BY NAVEEN KUMAR
A vibrant and seductive new musical revue featuring the
music of Duke Ellington among others, After
Midnight transforms the Brooks Atkinson theatre, where it opened November 3rd,
into a Harlem nightclub teeming with all the energy and explosive talent of the
Jazz Age. Directed and choreographed by Warren Carlyle , the show comes to
Broadway after two popular engagements at New York City Center Encores, where
it was conceived by producer Jack Viertel.
Featuring seventeen on-stage musicians hand-picked by Wynton
Marsalis from Jazz at Lincoln Center, After
Midnight barrels tirelessly through a string of jazz standards performed by
a cast of show-stopping dancers and singers. Aside from occasional excerpts of
poetry by Langston Hughes recited by the evening’s host and co-star Dulé
Hill (Psyche), the numbers flow seamlessly into each other over ninety minutes.
While the show doesn’t tell a straightforward story, it focuses
on a singular subject from many angles—love (after midnight, what else is there?). Each song tells a story of its own, whether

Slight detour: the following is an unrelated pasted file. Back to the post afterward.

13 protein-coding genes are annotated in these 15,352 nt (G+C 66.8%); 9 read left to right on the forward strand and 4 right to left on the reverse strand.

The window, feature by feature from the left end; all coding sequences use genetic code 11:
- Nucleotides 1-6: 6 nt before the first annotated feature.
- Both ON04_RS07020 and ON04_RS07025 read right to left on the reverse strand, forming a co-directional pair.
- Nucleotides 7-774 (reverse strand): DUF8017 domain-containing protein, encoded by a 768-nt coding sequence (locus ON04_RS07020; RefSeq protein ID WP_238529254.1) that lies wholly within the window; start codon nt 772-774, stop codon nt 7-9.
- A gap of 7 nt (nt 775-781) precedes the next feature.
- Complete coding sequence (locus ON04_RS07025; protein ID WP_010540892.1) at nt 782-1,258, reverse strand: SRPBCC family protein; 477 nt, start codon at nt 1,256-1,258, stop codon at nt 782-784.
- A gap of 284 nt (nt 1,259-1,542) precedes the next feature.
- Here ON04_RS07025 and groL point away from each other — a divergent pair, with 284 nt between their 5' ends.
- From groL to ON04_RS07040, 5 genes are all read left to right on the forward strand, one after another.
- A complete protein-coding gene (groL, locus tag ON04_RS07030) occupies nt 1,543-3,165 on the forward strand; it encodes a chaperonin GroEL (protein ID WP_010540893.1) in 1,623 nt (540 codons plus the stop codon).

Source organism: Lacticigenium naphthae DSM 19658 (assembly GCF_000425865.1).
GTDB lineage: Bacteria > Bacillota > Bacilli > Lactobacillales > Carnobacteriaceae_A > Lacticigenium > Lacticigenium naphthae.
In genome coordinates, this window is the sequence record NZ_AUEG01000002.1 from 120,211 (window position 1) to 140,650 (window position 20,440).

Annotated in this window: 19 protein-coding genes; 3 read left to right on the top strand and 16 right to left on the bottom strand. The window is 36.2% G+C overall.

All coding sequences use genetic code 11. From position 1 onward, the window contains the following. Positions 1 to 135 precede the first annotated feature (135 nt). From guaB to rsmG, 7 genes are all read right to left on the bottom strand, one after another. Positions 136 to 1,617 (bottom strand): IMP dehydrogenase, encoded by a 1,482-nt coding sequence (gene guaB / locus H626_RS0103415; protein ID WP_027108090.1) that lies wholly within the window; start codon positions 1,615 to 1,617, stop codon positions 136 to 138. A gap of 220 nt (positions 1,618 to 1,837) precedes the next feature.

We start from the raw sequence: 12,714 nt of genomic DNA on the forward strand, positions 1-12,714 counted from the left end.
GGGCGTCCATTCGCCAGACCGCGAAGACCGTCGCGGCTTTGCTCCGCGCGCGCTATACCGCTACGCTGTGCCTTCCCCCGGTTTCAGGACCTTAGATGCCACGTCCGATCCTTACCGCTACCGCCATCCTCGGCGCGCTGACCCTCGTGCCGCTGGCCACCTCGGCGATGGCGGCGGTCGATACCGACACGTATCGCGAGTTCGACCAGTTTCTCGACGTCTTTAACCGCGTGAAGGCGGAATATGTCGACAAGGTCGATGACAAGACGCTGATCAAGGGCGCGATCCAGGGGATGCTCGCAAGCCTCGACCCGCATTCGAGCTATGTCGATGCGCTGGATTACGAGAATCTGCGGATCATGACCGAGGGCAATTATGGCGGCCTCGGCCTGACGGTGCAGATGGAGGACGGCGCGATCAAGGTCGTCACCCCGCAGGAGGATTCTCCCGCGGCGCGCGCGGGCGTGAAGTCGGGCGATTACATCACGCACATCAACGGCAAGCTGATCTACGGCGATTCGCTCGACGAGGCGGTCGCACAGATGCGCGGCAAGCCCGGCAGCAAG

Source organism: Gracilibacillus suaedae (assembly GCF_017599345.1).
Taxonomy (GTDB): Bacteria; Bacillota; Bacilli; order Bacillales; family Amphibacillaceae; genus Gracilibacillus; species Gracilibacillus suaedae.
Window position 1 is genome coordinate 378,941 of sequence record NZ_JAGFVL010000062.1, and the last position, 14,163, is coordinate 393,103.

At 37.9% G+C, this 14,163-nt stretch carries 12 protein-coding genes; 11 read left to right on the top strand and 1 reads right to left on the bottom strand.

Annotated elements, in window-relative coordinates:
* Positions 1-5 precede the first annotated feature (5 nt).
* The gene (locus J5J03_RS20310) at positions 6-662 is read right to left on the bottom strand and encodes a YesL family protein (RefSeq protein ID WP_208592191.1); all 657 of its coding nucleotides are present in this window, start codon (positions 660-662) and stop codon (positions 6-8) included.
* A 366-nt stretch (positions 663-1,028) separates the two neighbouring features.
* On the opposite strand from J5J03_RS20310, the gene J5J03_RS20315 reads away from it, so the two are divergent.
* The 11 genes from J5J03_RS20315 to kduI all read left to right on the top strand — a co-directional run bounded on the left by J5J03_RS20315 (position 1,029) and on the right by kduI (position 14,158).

in lyrics or through dance, and the all-star performers seem to play consistent
characters through different numbers. From the hopeless romantic (Hill) to the
soulful, wisecracking skeptic (Tony winner Adriane Lenox), without names or
dialogue, the characters that come alive in each song are unmistakable.
Much credit is due in this respect to Mr. Carlyle, whose
extraordinary choreography not only showcases the awe-inspiring talent of his
dancers, but brings narrative energy to a show that might otherwise feel
disjointed—more nightclub act than Broadway musical. From multiple fiery-footed
tap numbers to the more subtle grace of one number involving single strands of
red balloons, Carlyle’s broad range is truly impressive.
Unlike other time capsule musicals already up this season
(including Billie Holiday musical Lady
Day and A Night with Janis Joplin),
After Midnight finds more effective
ways of engaging its audience than the sort of slipshod books that make the
others seem more contrived. Even its on-stage band contributes to the show’s purely
musical dialogue, with horns assuming the voices of men in conversation with female
singers, or the band assuming center stage while actors look on in wonder.
After Midnight is
uniquely conceived to accommodate a rotating roster of special guest stars (American Idol winner Fantasia is the
first, K.D. Lang and Toni Braxton are both set to follow), a design meant to
keep audience interest fresh as the show continues its run. While Ms. Barrino’s
pop vocals make a fine addition to the line-up, the core company hardly needs
marquis star power to add to its many merits.
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